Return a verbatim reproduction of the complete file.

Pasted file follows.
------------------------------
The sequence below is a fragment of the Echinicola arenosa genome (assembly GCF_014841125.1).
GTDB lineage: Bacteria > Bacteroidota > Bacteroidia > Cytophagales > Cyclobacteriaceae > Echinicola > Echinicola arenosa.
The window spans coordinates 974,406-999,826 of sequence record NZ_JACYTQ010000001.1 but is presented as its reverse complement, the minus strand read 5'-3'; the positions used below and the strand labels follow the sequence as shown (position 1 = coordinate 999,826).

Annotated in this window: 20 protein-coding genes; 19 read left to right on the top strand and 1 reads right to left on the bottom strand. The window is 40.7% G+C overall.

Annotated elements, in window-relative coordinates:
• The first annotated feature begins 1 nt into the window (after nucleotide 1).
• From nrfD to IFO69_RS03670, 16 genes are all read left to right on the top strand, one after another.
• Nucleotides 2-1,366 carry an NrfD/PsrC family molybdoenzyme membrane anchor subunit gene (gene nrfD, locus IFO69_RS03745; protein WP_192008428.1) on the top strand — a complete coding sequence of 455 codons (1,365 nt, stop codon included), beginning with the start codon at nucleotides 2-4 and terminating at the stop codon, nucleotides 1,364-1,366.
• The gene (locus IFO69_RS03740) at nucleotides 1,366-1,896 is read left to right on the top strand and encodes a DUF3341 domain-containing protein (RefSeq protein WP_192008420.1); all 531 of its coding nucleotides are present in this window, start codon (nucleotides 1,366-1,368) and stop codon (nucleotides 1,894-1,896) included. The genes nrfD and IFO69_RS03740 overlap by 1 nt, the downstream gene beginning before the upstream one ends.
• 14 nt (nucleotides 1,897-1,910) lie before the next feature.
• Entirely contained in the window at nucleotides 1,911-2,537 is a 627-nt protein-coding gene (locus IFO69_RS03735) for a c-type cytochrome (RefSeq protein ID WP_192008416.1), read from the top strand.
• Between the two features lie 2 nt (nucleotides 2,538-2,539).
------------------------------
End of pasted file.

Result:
The sequence below is a fragment of the Echinicola arenosa genome (assembly GCF_014841125.1).
GTDB lineage: Bacteria > Bacteroidota > Bacteroidia > Cytophagales > Cyclobacteriaceae > Echinicola > Echinicola arenosa.
The window spans coordinates 974,406-999,826 of sequence record NZ_JACYTQ010000001.1 but is presented as its reverse complement, the minus strand read 5'-3'; the positions used below and the strand labels follow the sequence as shown (position 1 = coordinate 999,826).

Annotated in this window: 20 protein-coding genes; 19 read left to right on the top strand and 1 reads right to left on the bottom strand. The window is 40.7% G+C overall.

Annotated elements, in window-relative coordinates:
• The first annotated feature begins 1 nt into the window (after nucleotide 1).
• From nrfD to IFO69_RS03670, 16 genes are all read left to right on the top strand, one after another.
• Nucleotides 2-1,366 carry an NrfD/PsrC family molybdoenzyme membrane anchor subunit gene (gene nrfD, locus IFO69_RS03745; protein WP_192008428.1) on the top strand — a complete coding sequence of 455 codons (1,365 nt, stop codon included), beginning with the start codon at nucleotides 2-4 and terminating at the stop codon, nucleotides 1,364-1,366.
• The gene (locus IFO69_RS03740) at nucleotides 1,366-1,896 is read left to right on the top strand and encodes a DUF3341 domain-containing protein (RefSeq protein WP_192008420.1); all 531 of its coding nucleotides are present in this window, start codon (nucleotides 1,366-1,368) and stop codon (nucleotides 1,894-1,896) included. The genes nrfD and IFO69_RS03740 overlap by 1 nt, the downstream gene beginning before the upstream one ends.
• 14 nt (nucleotides 1,897-1,910) lie before the next feature.
• Entirely contained in the window at nucleotides 1,911-2,537 is a 627-nt protein-coding gene (locus IFO69_RS03735) for a c-type cytochrome (RefSeq protein ID WP_192008416.1), read from the top strand.
• Between the two features lie 2 nt (nucleotides 2,538-2,539).